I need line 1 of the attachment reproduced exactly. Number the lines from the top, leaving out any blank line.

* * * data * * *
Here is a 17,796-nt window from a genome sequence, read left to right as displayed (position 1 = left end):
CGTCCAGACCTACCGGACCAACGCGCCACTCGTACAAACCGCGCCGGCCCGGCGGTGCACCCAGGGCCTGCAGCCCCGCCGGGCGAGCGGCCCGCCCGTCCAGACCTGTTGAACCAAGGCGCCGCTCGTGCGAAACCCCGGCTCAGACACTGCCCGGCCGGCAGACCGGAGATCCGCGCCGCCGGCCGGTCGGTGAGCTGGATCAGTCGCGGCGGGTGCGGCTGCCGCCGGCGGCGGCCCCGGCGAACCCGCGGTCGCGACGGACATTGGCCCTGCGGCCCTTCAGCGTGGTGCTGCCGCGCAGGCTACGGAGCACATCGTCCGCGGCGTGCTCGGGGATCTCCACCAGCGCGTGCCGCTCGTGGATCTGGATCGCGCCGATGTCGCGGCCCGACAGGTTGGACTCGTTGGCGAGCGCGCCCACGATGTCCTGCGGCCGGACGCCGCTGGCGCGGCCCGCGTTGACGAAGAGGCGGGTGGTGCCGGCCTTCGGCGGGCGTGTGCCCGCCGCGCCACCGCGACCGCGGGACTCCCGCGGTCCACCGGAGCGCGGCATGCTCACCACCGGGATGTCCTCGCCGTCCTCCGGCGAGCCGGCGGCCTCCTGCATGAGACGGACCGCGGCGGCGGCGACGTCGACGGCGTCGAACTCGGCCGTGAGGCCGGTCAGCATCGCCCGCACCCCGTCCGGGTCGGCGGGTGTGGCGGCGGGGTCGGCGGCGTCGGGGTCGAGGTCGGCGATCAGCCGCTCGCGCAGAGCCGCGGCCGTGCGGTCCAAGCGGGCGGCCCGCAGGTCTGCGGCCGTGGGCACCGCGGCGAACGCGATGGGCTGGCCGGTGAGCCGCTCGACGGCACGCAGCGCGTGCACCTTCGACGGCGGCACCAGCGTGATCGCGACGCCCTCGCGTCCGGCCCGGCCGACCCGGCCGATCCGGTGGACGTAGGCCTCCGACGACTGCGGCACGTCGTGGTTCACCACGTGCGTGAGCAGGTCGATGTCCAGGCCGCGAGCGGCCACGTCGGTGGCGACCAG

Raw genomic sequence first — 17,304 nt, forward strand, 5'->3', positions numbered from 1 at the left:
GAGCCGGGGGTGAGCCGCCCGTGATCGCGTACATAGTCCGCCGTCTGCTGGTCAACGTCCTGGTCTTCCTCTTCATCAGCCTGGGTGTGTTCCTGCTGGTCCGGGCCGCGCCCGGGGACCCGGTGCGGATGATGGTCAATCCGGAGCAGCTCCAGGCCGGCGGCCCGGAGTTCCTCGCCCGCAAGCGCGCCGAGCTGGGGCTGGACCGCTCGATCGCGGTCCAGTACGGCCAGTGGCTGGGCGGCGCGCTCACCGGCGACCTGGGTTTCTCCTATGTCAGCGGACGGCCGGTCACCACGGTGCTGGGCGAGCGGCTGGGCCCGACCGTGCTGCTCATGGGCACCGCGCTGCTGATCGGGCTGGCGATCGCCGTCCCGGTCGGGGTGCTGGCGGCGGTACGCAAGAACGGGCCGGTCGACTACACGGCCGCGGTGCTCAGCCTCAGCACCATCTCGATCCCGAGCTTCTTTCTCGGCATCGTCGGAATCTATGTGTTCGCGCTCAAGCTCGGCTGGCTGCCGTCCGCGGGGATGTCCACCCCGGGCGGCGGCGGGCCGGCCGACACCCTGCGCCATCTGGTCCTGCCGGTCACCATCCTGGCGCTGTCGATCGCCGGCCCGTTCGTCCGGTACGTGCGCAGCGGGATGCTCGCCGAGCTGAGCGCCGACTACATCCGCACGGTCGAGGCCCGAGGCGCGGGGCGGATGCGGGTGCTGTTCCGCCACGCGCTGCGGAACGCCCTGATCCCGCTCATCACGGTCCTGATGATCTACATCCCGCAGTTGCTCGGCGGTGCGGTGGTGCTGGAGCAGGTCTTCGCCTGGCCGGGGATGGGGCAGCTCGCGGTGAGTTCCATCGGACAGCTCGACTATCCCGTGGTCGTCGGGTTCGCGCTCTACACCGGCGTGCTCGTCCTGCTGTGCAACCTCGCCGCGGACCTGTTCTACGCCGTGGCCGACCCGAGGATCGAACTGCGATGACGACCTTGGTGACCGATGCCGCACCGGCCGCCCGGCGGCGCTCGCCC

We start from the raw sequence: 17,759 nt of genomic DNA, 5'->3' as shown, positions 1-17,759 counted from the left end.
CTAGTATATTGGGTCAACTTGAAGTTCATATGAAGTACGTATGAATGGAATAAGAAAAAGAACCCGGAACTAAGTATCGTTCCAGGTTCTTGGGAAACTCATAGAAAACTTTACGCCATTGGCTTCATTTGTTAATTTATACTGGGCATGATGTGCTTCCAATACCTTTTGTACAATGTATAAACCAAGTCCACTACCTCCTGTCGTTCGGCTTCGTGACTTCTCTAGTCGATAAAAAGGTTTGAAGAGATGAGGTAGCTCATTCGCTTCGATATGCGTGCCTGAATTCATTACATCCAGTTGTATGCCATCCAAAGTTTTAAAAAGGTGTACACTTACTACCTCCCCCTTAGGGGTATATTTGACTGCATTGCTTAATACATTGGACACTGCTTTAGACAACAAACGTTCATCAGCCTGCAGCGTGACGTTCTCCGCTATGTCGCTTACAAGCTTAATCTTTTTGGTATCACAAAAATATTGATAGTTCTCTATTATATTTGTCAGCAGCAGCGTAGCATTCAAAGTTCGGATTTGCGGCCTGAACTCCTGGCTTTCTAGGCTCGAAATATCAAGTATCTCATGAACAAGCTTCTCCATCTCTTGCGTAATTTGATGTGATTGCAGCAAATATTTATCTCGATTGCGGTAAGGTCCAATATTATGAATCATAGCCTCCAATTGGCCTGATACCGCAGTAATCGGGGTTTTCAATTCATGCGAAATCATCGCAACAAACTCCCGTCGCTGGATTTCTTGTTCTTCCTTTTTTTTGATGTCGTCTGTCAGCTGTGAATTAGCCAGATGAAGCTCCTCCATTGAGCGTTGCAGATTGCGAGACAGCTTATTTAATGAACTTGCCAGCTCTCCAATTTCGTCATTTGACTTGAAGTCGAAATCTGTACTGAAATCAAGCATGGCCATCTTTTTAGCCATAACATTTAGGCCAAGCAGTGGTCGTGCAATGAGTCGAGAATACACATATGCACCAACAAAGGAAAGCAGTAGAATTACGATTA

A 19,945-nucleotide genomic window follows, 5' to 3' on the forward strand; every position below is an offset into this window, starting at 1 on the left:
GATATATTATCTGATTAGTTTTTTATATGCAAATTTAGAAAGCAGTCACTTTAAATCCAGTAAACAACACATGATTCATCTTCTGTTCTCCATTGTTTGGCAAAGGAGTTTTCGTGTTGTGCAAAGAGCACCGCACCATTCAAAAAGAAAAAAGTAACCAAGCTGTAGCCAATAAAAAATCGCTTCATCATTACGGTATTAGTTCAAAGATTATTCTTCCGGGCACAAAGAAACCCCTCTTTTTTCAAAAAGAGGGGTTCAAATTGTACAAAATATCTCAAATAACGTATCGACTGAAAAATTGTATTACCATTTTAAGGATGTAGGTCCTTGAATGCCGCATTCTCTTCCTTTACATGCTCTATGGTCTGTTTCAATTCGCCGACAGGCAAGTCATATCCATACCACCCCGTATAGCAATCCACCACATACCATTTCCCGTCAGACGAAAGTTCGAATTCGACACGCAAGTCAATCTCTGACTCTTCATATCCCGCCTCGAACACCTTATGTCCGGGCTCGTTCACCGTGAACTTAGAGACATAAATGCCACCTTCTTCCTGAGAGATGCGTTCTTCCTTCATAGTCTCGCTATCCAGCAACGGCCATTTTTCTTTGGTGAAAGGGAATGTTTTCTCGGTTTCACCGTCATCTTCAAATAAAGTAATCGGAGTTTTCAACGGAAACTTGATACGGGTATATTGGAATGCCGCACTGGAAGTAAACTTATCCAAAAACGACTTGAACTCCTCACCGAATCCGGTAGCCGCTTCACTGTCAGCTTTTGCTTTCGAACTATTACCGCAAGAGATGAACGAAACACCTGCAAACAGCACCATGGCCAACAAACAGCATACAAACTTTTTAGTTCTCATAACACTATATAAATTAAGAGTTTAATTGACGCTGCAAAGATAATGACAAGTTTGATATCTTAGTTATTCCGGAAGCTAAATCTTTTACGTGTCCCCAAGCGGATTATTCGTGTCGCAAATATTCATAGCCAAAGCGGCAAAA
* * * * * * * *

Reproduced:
Here is a 17,796-nt window from a genome sequence, read left to right as displayed (position 1 = left end):